Black Country Communion, on the other hand, absolutely rocked with the sort of performance that’s in danger of giving supergroups a good name. I’d seen Glenn Hughes fronting his own band last year, which was good, and proved his vocal chords are still in good working order. But when he’s sharing the stage with genuine rock stars rather than journeyman musos, BCC are in a completely different league. Joe Bonamassa is the axe hero of his generation, and is the perfect foil for Hughes’ still-superb voice. Jason Bonham is a chip off the old block on drums, and Derek Sherinian added huge depth to the sound on Hammond organ. They ended with an absolutely barnstorming cover of Deep Purple’s “Burn”.

I only caught the last few songs of Jethro Tull, so I can’t really give a thorough appraisal of their set. But I did see rousing renditions of “Aqualung” and “Locomotive Breath” with Joe Bonamassa guesting.

Finally, festival headliners Dream Theater. Even if their brand of intensely muso prog-metal isn’t your cup of tea, every band on the prog stage owes a debt to them. More than any other band, Dream Theater are responsible for putting progressive rock back on the map, and without them many other bands wouldn’t be there. This was a high-stakes gig for them, marking the debut of new drummer Mike Mangini, replacing the much-loved Mike Portnoy.

This is a band who have always been far more about the musicians than the singer. In theatre-sized venues where you can actually see the band members hands, they’re actually quite exciting to watch, fingers flying up and down fretboards. But in a large arena where you can only really see the band on the big screens at the sides of the stage, that effect gets lost. Vocalist James LaBrie was actually on quite good form for once – while he’s never going to be one of my favourite singers, this time his vocals weren’t nearly as bad as I feared they’d be.

While there’s no doubting the band’s amazing technical skills, there was little of the showmanship we’d seen with Judas Priest the night before. The music was great, with a dense complex tapestry of sound. But it clearly didn’t appeal to everyone, and I noticed people were leaving in significant numbers before the end. Still a good performance, but in a weekend that had seen several outstanding ones, by no means the highlight of the weekend.

And so ended the festival. A weekend of amazing music, and a great gathering of the rock tribes. Loved the way I kept bumping into friends all weekend, not just fellow fans but people like Kim Seviour from Touchstone and Ian Jones from Karntaka. Having spent most of the weekend in front of the Classic Rock Presents Prog stage, the sheer quality and variety of the music says it all about why I love progressive rock as a genre. Amplifier are nothing like Mostly Autumn who are nothing like Anathema who are nothing like Neal Morse. Need I go on? Got to an indie festival and all you’ll get a slew of bands drawing from the same limited musical palette, all playing the same predictable chord progressions.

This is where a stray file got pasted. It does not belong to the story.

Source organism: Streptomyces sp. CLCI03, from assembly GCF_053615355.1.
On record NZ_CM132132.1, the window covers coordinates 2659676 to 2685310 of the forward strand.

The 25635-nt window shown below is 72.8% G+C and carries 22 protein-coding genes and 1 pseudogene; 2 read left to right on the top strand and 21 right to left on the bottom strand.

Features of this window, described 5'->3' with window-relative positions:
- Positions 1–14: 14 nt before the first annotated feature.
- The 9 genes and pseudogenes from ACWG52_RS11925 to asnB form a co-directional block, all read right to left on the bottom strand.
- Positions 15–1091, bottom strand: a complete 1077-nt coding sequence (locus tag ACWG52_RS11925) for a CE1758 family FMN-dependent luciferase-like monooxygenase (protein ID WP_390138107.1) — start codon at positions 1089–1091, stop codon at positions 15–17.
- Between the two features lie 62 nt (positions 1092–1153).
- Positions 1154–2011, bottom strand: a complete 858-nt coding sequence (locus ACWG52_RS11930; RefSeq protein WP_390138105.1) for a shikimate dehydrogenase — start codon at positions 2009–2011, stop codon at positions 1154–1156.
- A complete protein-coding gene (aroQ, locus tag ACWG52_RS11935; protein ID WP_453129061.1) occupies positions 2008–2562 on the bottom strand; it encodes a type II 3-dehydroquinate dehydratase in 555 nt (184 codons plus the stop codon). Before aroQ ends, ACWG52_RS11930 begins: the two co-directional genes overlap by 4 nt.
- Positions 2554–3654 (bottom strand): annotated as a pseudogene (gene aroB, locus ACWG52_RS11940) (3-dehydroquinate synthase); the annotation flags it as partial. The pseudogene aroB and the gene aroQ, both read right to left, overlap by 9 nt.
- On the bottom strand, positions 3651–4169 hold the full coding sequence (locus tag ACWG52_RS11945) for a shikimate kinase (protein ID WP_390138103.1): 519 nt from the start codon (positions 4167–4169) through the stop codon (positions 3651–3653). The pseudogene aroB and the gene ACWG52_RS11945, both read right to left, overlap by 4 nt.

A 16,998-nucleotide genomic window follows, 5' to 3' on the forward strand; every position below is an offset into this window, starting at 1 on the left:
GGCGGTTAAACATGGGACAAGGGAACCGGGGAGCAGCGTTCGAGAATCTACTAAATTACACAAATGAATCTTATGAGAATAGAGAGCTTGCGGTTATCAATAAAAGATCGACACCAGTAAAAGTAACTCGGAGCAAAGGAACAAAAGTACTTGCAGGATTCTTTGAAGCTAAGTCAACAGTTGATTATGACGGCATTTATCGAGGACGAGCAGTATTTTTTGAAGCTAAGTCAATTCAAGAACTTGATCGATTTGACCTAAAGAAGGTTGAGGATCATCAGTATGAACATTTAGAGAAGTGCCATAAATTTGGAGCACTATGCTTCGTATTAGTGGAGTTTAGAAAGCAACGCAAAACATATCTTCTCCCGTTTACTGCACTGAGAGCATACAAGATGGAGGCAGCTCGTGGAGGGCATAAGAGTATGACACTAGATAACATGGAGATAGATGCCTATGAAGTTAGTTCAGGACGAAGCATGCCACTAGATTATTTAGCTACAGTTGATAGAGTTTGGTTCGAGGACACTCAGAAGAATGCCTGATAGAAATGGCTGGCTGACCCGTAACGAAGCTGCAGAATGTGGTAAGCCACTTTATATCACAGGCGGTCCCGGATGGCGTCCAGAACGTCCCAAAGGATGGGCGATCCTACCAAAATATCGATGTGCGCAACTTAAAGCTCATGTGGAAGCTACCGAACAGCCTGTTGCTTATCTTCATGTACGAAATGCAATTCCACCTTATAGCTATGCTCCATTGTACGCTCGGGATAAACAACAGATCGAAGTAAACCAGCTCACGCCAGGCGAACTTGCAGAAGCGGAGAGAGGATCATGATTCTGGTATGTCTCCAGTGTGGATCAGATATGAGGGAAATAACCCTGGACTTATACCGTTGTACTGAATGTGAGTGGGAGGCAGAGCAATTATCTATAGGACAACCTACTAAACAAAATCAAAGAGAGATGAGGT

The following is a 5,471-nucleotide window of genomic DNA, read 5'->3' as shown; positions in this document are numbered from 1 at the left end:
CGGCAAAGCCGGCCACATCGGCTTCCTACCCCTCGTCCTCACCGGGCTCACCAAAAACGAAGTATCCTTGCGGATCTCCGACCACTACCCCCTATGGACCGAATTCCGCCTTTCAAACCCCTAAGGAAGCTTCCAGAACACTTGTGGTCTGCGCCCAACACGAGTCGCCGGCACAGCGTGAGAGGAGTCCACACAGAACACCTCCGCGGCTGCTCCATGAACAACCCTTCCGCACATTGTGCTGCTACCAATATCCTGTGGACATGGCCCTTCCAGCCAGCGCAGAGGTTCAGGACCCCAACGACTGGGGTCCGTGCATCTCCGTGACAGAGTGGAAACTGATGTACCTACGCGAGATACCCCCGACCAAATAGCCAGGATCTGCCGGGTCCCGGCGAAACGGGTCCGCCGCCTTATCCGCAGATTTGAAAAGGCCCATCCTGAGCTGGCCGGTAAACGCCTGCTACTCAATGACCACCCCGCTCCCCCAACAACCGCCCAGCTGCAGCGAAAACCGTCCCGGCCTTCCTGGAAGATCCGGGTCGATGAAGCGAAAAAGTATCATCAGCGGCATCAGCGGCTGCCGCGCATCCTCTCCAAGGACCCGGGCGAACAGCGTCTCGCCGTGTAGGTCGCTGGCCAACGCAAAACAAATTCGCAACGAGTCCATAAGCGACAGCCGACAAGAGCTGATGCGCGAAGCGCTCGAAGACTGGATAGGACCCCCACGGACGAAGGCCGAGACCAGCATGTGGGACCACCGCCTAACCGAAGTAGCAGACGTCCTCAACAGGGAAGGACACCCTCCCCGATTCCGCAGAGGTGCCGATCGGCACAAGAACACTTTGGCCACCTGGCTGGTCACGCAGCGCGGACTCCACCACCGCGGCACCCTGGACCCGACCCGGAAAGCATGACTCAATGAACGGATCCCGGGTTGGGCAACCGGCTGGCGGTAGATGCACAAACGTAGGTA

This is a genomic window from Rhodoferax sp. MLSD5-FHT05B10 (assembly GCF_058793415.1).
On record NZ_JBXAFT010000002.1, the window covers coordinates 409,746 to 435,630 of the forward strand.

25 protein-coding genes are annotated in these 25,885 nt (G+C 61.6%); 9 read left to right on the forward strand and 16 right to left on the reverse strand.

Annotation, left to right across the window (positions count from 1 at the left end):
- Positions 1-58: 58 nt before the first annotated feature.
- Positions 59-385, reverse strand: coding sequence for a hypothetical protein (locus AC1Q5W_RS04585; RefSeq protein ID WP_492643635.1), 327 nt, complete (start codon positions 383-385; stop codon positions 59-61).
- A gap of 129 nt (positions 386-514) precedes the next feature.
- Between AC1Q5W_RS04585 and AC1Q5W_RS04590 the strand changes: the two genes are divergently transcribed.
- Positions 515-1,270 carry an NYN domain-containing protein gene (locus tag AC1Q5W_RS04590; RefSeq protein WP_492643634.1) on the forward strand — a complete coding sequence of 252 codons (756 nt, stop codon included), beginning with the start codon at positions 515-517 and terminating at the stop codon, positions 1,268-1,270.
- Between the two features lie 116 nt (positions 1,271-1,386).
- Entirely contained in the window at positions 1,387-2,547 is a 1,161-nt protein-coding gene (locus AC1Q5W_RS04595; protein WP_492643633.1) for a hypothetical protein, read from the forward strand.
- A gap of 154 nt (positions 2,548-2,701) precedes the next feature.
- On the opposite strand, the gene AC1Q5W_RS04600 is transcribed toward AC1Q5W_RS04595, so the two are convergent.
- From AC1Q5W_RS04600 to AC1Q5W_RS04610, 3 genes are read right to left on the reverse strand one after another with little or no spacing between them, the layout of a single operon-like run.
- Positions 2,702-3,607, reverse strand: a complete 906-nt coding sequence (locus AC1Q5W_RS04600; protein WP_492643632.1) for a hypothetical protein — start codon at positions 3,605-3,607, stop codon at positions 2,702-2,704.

I’m now counting down days until the Cambridge Rock Festival in less than two weeks’ time.

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Another 2009 Roundup – Live Music

Yet another end-of-year roundup, this time live music.

  • Best Gig – Has to be Progressive Nation at Manchester.  A great performance from headliners Dream Theater, a superb one hour set by co-headliner Opeth, and good supports from BigElf and Unexpect, neither of whom I’d seen or heard of before.
  • Worst Gig – Pure Reason Revolution playing in an awful venue that really didn’t do them justice.
  • Strangest GigBreathing Space playing a sold-out village hall in Nottinghamshire in snowy February.
  • Biggest Disappointment – Not seeing Karnataka at the Cambridge Rock Festival due to PA company snafu.
  • Band of the Year – Has to be Mostly Autumn, of course.  I saw them no fewer that twelve times over the year, always good, with their Halloween show at Burnley possibly the best of the year.  They recorded the whole of the spring tour, of which I saw several gigs, and the recordings make up the excellent Live 2009 pair of albums. A great band, and a lovely group of people too.

The overall verdict for the year can be summed up with the word “Progtastic”.

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Top Albums of 2009 – Yet another subjective list.

Yes, another top ten list.  This isn’t intended is a list of what I think are the most ‘important’ or ‘influential’ releases of 2009, and certainly bears no resemblance to those awful lists compiled by committees of groupthinking music journalists you’ll read in major newspapers which seem to be filled with albums of social-commentary lyrics or drug-addled personal angst with some hastily thrown-together music tacked on as an afterthought. Which is not my kind of thing at all.